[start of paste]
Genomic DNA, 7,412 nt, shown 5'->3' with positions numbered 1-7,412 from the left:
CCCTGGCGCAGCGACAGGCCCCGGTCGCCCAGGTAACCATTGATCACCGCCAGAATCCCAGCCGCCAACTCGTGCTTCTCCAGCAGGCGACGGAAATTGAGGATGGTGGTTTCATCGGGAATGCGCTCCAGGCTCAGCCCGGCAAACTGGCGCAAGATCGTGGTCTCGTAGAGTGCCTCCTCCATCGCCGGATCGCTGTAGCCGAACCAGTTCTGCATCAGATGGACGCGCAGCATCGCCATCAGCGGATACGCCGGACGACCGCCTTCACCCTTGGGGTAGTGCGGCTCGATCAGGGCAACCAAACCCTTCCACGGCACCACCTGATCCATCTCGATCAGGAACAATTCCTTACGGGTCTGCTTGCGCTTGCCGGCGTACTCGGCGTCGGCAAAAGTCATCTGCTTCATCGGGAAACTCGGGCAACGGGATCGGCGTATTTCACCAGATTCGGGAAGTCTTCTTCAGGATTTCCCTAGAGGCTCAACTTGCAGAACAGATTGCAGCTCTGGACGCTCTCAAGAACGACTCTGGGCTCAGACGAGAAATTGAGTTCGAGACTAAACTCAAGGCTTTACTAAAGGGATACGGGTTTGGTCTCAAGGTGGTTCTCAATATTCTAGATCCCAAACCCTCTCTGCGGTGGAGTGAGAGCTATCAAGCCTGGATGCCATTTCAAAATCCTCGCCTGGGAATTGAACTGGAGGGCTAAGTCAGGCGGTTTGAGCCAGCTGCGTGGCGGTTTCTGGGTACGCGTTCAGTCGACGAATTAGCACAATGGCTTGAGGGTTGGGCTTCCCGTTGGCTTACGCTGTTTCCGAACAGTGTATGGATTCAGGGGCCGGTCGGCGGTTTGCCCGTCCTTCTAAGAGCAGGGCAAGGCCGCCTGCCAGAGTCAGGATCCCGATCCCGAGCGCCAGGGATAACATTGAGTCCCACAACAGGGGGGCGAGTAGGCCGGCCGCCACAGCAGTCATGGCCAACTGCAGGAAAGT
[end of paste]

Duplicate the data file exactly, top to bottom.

Genomic DNA, 7,412 nt, shown 5'->3' with positions numbered 1-7,412 from the left:
CCCTGGCGCAGCGACAGGCCCCGGTCGCCCAGGTAACCATTGATCACCGCCAGAATCCCAGCCGCCAACTCGTGCTTCTCCAGCAGGCGACGGAAATTGAGGATGGTGGTTTCATCGGGAATGCGCTCCAGGCTCAGCCCGGCAAACTGGCGCAAGATCGTGGTCTCGTAGAGTGCCTCCTCCATCGCCGGATCGCTGTAGCCGAACCAGTTCTGCATCAGATGGACGCGCAGCATCGCCATCAGCGGATACGCCGGACGACCGCCTTCACCCTTGGGGTAGTGCGGCTCGATCAGGGCAACCAAACCCTTCCACGGCACCACCTGATCCATCTCGATCAGGAACAATTCCTTACGGGTCTGCTTGCGCTTGCCGGCGTACTCGGCGTCGGCAAAAGTCATCTGCTTCATCGGGAAACTCGGGCAACGGGATCGGCGTATTTCACCAGATTCGGGAAGTCTTCTTCAGGATTTCCCTAGAGGCTCAACTTGCAGAACAGATTGCAGCTCTGGACGCTCTCAAGAACGACTCTGGGCTCAGACGAGAAATTGAGTTCGAGACTAAACTCAAGGCTTTACTAAAGGGATACGGGTTTGGTCTCAAGGTGGTTCTCAATATTCTAGATCCCAAACCCTCTCTGCGGTGGAGTGAGAGCTATCAAGCCTGGATGCCATTTCAAAATCCTCGCCTGGGAATTGAACTGGAGGGCTAAGTCAGGCGGTTTGAGCCAGCTGCGTGGCGGTTTCTGGGTACGCGTTCAGTCGACGAATTAGCACAATGGCTTGAGGGTTGGGCTTCCCGTTGGCTTACGCTGTTTCCGAACAGTGTATGGATTCAGGGGCCGGTCGGCGGTTTGCCCGTCCTTCTAAGAGCAGGGCAAGGCCGCCTGCCAGAGTCAGGATCCCGATCCCGAGCGCCAGGGATAACATTGAGTCCCACAACAGGGGGGCGAGTAGGCCGGCCGCCACAGCAGTCATGGCCAACTGCAGGAAAGT